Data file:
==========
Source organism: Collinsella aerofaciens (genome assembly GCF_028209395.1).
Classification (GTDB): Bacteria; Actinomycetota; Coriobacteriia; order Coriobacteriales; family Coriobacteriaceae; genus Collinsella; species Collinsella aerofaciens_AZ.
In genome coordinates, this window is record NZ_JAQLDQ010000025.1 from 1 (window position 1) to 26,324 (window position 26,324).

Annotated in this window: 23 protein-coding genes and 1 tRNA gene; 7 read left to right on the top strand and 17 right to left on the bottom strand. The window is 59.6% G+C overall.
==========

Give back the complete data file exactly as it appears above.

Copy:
Source organism: Collinsella aerofaciens (genome assembly GCF_028209395.1).
Classification (GTDB): Bacteria; Actinomycetota; Coriobacteriia; order Coriobacteriales; family Coriobacteriaceae; genus Collinsella; species Collinsella aerofaciens_AZ.
In genome coordinates, this window is record NZ_JAQLDQ010000025.1 from 1 (window position 1) to 26,324 (window position 26,324).

Annotated in this window: 23 protein-coding genes and 1 tRNA gene; 7 read left to right on the top strand and 17 right to left on the bottom strand. The window is 59.6% G+C overall.